Suffering lingering back pain after an epidural injection is one of the many possible complications of these common needle-based procedures. Epidural injections are used for many purposes, including anesthetic introduction, diagnostic processing, spinal fluid sampling and various intervertebral disc-related procedures. By nature, all of these injections penetrate the epidural space, which contains the dura mater, spinal fluid, the spinal nerves and the spinal cord within the central vertebral canal.
Epidural injections are known to be very painful and most patients fear them for this reason. However, the true risk factors associated with epidurals are far more serious than a few moments of pain experienced while the procedure is taking place. The real risks can spell dire consequences that might last forever or even kill the patient quickly.
This essay focuses on the incidence of suffering chronic pain following an epidural injection and the possible causes of this increased symptomology. For the purposes of this article, we will look at injection techniques that access the epidural space, the dura mater and the spinal components themselves.
Many people receive epidural injections when giving birth or when undergoing specific types of surgery that allow or require them to be awake, while still enjoying complete pain relief. Others must undergo an epidural injection for some diagnostic purpose, such as a lumbar puncture, to ascertain specific criteria about the cerebral spinal fluid.
These people might not have any back pain before the injection, but statistics show that a fair number will have lingering pain after the injection. Pain may persist for days or weeks and then slowly fade, or may become a real chronic concern, creating suffering that does not diminish with the passage of time.
Doctors will rarely concede that the injection is the cause of said pain (mainly to prevent litigation), but it is obvious that in epidural recipients without a history of back problems, the injection certainly does seem to be the most logical cause of the persistent symptomatic complaint.
Many epidurals are given to people who already have back pain, either in an attempt to diagnose the exact cause of pain, such as in discography procedures, or to treat existing pain, such as in nerve block injections. In fact, epidural injections are the most common of all moderate treatment options for virtually all manner of back and neck pain complaints, usually being recommended when more conservative treatment measures fail to provide satisfying outcomes.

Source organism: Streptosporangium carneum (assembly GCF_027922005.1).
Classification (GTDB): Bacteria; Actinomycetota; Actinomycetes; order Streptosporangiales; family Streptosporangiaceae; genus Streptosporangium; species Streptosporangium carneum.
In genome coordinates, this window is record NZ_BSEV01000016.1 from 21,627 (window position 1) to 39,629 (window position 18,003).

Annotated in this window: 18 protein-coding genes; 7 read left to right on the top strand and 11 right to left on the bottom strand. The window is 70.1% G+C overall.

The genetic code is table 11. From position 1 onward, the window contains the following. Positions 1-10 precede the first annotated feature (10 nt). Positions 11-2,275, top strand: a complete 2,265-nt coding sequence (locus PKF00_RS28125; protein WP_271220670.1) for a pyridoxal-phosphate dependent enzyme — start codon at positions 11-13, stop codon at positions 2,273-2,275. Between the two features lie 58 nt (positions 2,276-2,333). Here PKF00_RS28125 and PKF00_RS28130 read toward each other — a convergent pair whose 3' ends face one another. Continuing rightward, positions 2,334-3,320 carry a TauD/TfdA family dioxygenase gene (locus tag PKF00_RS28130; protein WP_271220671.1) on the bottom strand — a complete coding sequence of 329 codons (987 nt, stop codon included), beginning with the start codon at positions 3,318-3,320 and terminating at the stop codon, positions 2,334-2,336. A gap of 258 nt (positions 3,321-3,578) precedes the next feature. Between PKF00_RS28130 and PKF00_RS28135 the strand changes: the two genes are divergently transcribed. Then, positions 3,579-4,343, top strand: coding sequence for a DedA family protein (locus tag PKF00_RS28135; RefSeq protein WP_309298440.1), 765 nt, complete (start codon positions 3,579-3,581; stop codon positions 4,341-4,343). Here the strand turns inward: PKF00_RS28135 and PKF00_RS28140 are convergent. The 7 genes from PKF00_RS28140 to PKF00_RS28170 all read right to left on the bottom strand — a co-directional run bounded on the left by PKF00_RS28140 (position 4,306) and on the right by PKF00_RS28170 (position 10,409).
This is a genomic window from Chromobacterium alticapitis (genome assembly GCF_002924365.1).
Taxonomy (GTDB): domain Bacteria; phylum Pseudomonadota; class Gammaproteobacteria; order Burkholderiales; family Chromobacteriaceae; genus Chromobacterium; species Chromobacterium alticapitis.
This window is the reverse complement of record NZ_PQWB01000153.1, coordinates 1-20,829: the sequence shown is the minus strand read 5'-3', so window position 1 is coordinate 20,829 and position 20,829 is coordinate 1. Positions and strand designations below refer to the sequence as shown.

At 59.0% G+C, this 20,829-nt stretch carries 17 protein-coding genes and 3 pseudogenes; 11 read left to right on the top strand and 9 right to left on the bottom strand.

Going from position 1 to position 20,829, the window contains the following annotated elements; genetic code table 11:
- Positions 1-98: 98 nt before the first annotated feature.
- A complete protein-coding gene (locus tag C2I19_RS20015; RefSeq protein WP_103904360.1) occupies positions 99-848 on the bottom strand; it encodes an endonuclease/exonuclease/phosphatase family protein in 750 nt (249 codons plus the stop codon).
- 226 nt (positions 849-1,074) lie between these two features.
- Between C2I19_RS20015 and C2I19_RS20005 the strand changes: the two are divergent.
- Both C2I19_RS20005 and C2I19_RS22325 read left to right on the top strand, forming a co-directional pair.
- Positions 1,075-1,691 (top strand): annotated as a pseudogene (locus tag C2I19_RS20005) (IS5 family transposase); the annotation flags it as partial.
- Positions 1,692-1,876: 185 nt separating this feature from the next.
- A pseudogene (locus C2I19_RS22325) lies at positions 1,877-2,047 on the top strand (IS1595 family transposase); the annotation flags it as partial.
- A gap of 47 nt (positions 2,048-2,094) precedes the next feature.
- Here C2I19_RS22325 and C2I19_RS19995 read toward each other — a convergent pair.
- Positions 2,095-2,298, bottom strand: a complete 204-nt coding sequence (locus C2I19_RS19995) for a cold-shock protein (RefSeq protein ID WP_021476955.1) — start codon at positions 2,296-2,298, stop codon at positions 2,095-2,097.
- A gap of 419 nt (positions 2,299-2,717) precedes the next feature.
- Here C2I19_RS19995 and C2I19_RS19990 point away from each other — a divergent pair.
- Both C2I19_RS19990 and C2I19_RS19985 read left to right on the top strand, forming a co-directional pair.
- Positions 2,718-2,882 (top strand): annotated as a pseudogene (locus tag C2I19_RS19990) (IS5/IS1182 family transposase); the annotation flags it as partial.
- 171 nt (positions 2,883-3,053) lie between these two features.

A significant percentage of patients who receive epidural injections report worsened symptoms immediately or shortly after the shot is given. In most of these patients, the pain will subside in days or weeks, but in some, the heightened symptoms will persist and become part of their already burdensome back or neck pain ordeal. A small minority of people report completely new symptoms in response to receiving an epidural injection, in addition to their original existing symptom set. These new symptoms range from minor and temporary to chronic and disabling.
Epidural injections penetrate the skin, muscular tissues, connective tissues and then enter into the central spinal canal. Some epidural injections are directed into specific intervertebral discs, while others are directed into the deepest layers of the dura mater. The goal of the procedure will determine its specific anatomical target.
Since the spinal canal contains nerves, the spinal cord, blood vessels and other sensitive and vital tissues, the possibility for injury exists to any of these structures. Additionally, discs can suffer annular tears from needle placement and this might create the ideal circumstances for intervertebral rupture, nucleus extrusion, nucleus migration and/or nucleus sequestration. Any of these circumstances can result in an acute or chronic pain problem.
Some patients might suffer chronic pain that is related to some mindbody trauma of the procedure itself or some fear caused by the procedure. In these cases, the injection acts as a trigger for symptoms through a psychoemotional mechanism instead of actually causing any structural injury beyond the typical result of the puncture.
Other common causes of post-procedural pain include many of the most significant of the risk factors of all epidural injections, such as infection, spinal fluid leak or allergic reaction to any of the substances that might be injected or present on the needle. Dire possible consequences include the necessity to undergo surgical correction of unresponsive CSF leaks or potentially lethal infection of the spinal fluid, spinal cord or brain.
Risks can be reduced when the procedure is performed under live fluoroscopy to increase injection accuracy and when performed by a specialist in the technique with vast amounts of experience.